Van Til Tool

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Tuesday, February 14, 2006




by Forrest Wayne Schultz

A review of Dee Henderson, The Witness, (Carol Stream, Illinois: Tyndale House
Publishers, 2006). ISBN 1-4143-0812-4. 378 pages. $13.99

The Witness

Historical Context:

The Amazing Trend Toward Literary Quality in Christian Fiction

Perhaps the clearest, most salutary, and most surprising of all the trends in American conservative Protestantism during the past forty years has been the gradually increasing concern for literary quality until finally, in our day, Christian readers are now looking for it and Christian writers are now producing it. About a decade ago the level of this literary quality had risen sufficiently that the American Library Association took note and began including a section on “Christian Fiction” in its Library Journal, which began recommending the purchase of some of these books by the nation’s public libraries. And now some of these books are so good that they are winning prestigious awards. One of the best of these new Christian authors, who has won several of these awards, is Dee Henderson, who has written a total of twelve novels: seven in the “O’Malley Series”, four in the “Uncommon Heroes Series”, plus her latest, The Witness, the book under review here, which is hot off the press.


Genre: Inspiration, Romantic Suspense

Her publisher, Tyndale House, regards the genre of Henderson’s stories to be “inspirational romantic suspense”, which is an accurate designation provided that all of these three terms – inspirational, romantic and suspense -- are defined correctly rather than according to certain widely held debased conceptions. To be explicit, “inspirational” does not mean pious gush or saccharin sentimentality, but, rather, it denotes the promotion of genuine faith in God, which involves righteous living in all areas of human life. “Romantic” does not mean frivolous or pornographic; it refers to the attraction between a man and a woman which leads them to join their lives together as husband and wife. “Suspense” does not mean titillating the reader with gratuitous violence and scares; it means righteous courageous battles against clever wicked foes. Rather than surrender these great terms to the enemy, we should reclaim them and restore them to their genuine meanings by writing stories which embody these genuine meanings. Dee Henderson is a good example for us to follow because her stories are good embodiments of all three of these meanings – inspirational and romantic and suspense.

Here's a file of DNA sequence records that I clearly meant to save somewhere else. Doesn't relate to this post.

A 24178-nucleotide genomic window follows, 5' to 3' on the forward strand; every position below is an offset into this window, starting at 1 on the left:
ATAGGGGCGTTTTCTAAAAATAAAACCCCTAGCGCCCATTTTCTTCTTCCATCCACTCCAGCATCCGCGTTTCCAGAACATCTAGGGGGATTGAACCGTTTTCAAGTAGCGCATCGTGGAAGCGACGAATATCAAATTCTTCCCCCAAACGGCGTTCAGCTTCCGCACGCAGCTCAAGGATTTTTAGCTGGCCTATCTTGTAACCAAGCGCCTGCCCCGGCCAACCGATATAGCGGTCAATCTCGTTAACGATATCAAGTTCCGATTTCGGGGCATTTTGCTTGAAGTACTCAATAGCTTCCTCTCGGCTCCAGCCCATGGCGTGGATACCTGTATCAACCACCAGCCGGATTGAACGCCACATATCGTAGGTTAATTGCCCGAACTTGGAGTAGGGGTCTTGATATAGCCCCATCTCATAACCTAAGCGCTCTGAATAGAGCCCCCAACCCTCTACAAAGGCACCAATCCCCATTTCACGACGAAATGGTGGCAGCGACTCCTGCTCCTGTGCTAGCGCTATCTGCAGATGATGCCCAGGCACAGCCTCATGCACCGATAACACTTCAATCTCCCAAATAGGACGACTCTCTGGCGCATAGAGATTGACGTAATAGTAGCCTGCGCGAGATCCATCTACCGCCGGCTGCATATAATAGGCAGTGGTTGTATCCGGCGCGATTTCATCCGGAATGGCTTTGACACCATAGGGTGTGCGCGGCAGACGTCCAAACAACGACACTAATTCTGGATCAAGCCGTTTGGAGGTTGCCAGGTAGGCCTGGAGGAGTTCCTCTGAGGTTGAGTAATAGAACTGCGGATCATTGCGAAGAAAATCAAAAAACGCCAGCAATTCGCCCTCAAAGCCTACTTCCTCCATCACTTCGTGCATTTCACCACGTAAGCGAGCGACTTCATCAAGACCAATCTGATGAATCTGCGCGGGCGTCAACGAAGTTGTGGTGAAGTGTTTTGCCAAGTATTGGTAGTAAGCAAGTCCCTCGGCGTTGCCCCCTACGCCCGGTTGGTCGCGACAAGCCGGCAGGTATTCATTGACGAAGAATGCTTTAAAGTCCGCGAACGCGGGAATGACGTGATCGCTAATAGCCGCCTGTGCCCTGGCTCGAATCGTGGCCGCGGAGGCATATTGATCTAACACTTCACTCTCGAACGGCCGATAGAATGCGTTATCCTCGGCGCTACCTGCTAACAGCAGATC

Henderson’s stories also embody the authentic meanings of manhood and womanhood. Her strong female characters are especially striking in this regard. These women are strong as women, not by being masculinized nor by seeking to demasculinize the male characters. This is what we should expect from a Christian writer because it expresses the harmony that exists between the strong Christian womanhood and strong Christian manhood which God designed and built into the natures of women and men. There is no “war of the sexes” in the Biblical world-view.

The Language: Ordinary and Wholesome

There are two different fallacious notions which have been influential in perverting the language in which fiction is written. One of these is the notion that in order to be regarded as “Christian” the story must be written using a non-ordinary special pious-sounding phraseology which has come to be regarded by many Christians as the proper way to talk about God and about spiritual matters. Another notion is that in order for a story to be considered “realistic” it must be larded with debased language. Henderson avoids both of these pitfalls. There is no special kind of pious-sounding phraseology in her stories, which are written in ordinary wholesome language which is realistic without resorting to debased phraseology.


The Story: A Highly Imaginative Creation